“Information and ideas are everywhere, and if you’re not proactively going after them, then shame on you. It’s gonna hurt your business; it’s gonna hurt your career.”

“Eighty-one percent of U.S. online consumers’ purchase decisions are influenced by their friends’ social media posts.”

“I’m not a big fan of buzzers and bells to differentiate (anything that comes close to a gimmick) because those wear off.”

“New ideas really jazz me up. And people would prefer to hear relevant information.”

“From an early age I was into selling stuff. I mowed a million yards, I raked a trillion yards. I think part of that came from my dad… if there was something special that I wanted, he would say, ‘That’s great, how much money do you have saved up?'”

“I stumbled onto the speaking business after working as a trainer in the real estate industry. I attended my first NSA Convention in 1989… and determined that NSA was a place I needed to be. I greatly admire humorists and the skill of being funny on purpose. In fact, I recommend Jerry Seinfeld’s movie, Comedian, to my clients because the movie focuses not only on the craft of writing, but also on the principle of doing the necessary work to be really good.”

“I just am really good at paying attention. And that was my technique and my method, and I do it to this day. My job is to study the marketplace, and to look for individuals and organizations, businesses large and small, across the board, every kind of industry, and profession, any business you can imagine, and what I look for is quite simply this: who are the ones who are the market leaders who are successful and able to sustain that success?”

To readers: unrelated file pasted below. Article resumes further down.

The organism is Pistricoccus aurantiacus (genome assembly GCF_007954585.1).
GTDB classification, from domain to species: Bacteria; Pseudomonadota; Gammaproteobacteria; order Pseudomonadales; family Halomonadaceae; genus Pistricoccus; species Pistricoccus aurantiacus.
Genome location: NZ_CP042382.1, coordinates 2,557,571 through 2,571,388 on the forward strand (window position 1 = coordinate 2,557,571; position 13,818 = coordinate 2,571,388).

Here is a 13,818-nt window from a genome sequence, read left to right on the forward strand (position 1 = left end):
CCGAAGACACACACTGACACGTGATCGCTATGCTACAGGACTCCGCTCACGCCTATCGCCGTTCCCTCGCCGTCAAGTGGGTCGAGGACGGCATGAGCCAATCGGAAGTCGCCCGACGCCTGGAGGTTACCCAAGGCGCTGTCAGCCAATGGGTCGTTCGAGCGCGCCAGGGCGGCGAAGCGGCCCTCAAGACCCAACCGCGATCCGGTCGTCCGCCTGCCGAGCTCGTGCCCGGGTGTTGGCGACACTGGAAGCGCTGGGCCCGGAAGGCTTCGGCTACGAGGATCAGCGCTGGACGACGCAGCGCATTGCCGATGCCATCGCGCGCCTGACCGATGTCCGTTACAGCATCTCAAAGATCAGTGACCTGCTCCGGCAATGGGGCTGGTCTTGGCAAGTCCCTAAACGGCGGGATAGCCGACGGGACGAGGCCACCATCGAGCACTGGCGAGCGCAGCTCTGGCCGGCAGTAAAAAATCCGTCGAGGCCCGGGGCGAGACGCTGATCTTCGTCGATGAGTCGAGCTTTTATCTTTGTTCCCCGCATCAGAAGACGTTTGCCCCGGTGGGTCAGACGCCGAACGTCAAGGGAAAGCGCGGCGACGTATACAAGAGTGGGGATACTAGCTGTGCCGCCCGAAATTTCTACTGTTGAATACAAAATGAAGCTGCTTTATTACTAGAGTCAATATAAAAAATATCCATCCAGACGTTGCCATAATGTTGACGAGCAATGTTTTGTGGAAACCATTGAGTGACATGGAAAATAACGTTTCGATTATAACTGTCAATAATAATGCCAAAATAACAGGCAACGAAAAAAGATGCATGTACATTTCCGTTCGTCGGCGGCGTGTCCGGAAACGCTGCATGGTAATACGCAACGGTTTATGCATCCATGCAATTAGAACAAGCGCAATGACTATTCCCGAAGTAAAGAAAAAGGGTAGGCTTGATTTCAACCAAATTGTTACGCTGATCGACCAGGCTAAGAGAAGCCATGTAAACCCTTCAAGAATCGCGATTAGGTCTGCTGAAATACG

“In a few years, when you’re being interviewed about how fabulous your life is and how great your career is, and the interviewer says, ‘Was there a turning point for you?’ I want you to say that there was. ‘I remember I started thinking of what I needed to let go of. And everything changed.’”

“[His favorite quote] You have to work hard to get your thinking clean enough to make it simple, but it’s worth it in the end because once you get there you can move mountains (Steve Jobs).”

Cory Johnson: CEO of a business he has yet to launch. As seen on your mom’s phone. Scaled to 7-figures in seven seconds selling a course on selling courses. Kidding. Watch this.